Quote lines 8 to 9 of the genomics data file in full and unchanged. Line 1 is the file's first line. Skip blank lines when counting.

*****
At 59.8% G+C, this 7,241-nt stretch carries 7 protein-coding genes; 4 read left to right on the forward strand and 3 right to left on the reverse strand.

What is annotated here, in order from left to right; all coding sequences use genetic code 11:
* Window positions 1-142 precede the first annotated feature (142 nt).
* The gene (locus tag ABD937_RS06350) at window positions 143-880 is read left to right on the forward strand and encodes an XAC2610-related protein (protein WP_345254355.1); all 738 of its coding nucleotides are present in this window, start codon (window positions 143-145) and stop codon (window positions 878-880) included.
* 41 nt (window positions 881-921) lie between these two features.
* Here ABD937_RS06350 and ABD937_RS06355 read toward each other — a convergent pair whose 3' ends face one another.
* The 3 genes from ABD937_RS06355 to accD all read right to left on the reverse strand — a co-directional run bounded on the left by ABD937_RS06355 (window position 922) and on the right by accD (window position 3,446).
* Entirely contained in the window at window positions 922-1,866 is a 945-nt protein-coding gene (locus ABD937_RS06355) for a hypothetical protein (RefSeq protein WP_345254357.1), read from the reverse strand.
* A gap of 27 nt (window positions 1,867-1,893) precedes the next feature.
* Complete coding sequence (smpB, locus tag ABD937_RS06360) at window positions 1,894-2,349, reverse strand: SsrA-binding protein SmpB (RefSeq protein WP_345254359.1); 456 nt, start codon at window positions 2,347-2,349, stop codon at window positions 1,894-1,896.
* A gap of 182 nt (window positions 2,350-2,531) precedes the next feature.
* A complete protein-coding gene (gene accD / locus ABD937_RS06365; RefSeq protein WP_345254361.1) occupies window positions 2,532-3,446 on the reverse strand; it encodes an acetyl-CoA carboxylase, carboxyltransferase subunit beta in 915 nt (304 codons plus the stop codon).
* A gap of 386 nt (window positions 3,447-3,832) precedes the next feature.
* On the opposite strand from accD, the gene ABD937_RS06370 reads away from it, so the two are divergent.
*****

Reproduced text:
* Entirely contained in the window at window positions 922-1,866 is a 945-nt protein-coding gene (locus ABD937_RS06355) for a hypothetical protein (RefSeq protein WP_345254357.1), read from the reverse strand.
* A gap of 27 nt (window positions 1,867-1,893) precedes the next feature.